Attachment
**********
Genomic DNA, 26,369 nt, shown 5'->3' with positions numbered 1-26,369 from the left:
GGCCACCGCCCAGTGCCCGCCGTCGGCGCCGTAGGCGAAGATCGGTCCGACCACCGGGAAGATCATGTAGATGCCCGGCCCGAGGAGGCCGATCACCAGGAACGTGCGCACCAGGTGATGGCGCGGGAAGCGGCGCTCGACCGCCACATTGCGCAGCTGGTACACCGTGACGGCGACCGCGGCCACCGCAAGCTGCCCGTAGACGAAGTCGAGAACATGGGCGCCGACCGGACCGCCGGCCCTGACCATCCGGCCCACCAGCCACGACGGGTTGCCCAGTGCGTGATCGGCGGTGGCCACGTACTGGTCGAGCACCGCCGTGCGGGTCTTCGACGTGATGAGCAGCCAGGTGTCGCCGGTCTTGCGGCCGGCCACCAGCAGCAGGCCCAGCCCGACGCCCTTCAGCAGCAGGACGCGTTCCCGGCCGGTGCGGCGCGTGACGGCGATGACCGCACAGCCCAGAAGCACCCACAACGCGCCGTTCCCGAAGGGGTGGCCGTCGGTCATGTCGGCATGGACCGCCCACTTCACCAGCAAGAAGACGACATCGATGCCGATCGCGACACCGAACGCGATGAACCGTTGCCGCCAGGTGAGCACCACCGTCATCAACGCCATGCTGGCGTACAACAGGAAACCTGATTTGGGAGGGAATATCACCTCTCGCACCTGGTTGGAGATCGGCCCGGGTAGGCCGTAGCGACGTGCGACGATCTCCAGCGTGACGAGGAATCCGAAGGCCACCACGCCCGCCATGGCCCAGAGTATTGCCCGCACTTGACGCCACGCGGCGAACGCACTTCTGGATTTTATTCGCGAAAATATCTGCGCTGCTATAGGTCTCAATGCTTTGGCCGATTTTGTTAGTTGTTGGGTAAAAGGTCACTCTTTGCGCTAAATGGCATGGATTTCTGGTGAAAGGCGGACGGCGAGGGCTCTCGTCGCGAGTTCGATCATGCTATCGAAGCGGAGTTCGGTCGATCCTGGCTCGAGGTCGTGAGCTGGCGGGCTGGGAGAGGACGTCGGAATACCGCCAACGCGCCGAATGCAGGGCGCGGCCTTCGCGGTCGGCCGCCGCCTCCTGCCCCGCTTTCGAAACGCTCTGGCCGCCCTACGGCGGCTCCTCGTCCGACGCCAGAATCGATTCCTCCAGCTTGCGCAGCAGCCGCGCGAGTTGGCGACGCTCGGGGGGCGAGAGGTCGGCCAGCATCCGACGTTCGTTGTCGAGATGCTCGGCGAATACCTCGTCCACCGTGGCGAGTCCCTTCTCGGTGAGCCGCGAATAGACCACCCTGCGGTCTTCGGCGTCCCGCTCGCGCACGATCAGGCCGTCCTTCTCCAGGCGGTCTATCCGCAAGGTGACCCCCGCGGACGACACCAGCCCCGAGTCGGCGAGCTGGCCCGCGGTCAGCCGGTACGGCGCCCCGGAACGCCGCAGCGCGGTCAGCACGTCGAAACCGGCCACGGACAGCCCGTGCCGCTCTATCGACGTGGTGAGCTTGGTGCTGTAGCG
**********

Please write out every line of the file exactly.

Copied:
Genomic DNA, 26,369 nt, shown 5'->3' with positions numbered 1-26,369 from the left:
GGCCACCGCCCAGTGCCCGCCGTCGGCGCCGTAGGCGAAGATCGGTCCGACCACCGGGAAGATCATGTAGATGCCCGGCCCGAGGAGGCCGATCACCAGGAACGTGCGCACCAGGTGATGGCGCGGGAAGCGGCGCTCGACCGCCACATTGCGCAGCTGGTACACCGTGACGGCGACCGCGGCCACCGCAAGCTGCCCGTAGACGAAGTCGAGAACATGGGCGCCGACCGGACCGCCGGCCCTGACCATCCGGCCCACCAGCCACGACGGGTTGCCCAGTGCGTGATCGGCGGTGGCCACGTACTGGTCGAGCACCGCCGTGCGGGTCTTCGACGTGATGAGCAGCCAGGTGTCGCCGGTCTTGCGGCCGGCCACCAGCAGCAGGCCCAGCCCGACGCCCTTCAGCAGCAGGACGCGTTCCCGGCCGGTGCGGCGCGTGACGGCGATGACCGCACAGCCCAGAAGCACCCACAACGCGCCGTTCCCGAAGGGGTGGCCGTCGGTCATGTCGGCATGGACCGCCCACTTCACCAGCAAGAAGACGACATCGATGCCGATCGCGACACCGAACGCGATGAACCGTTGCCGCCAGGTGAGCACCACCGTCATCAACGCCATGCTGGCGTACAACAGGAAACCTGATTTGGGAGGGAATATCACCTCTCGCACCTGGTTGGAGATCGGCCCGGGTAGGCCGTAGCGACGTGCGACGATCTCCAGCGTGACGAGGAATCCGAAGGCCACCACGCCCGCCATGGCCCAGAGTATTGCCCGCACTTGACGCCACGCGGCGAACGCACTTCTGGATTTTATTCGCGAAAATATCTGCGCTGCTATAGGTCTCAATGCTTTGGCCGATTTTGTTAGTTGTTGGGTAAAAGGTCACTCTTTGCGCTAAATGGCATGGATTTCTGGTGAAAGGCGGACGGCGAGGGCTCTCGTCGCGAGTTCGATCATGCTATCGAAGCGGAGTTCGGTCGATCCTGGCTCGAGGTCGTGAGCTGGCGGGCTGGGAGAGGACGTCGGAATACCGCCAACGCGCCGAATGCAGGGCGCGGCCTTCGCGGTCGGCCGCCGCCTCCTGCCCCGCTTTCGAAACGCTCTGGCCGCCCTACGGCGGCTCCTCGTCCGACGCCAGAATCGATTCCTCCAGCTTGCGCAGCAGCCGCGCGAGTTGGCGACGCTCGGGGGGCGAGAGGTCGGCCAGCATCCGACGTTCGTTGTCGAGATGCTCGGCGAATACCTCGTCCACCGTGGCGAGTCCCTTCTCGGTGAGCCGCGAATAGACCACCCTGCGGTCTTCGGCGTCCCGCTCGCGCACGATCAGGCCGTCCTTCTCCAGGCGGTCTATCCGCAAGGTGACCCCCGCGGACGACACCAGCCCCGAGTCGGCGAGCTGGCCCGCGGTCAGCCGGTACGGCGCCCCGGAACGCCGCAGCGCGGTCAGCACGTCGAAACCGGCCACGGACAGCCCGTGCCGCTCTATCGACGTGGTGAGCTTGGTGCTGTAGCG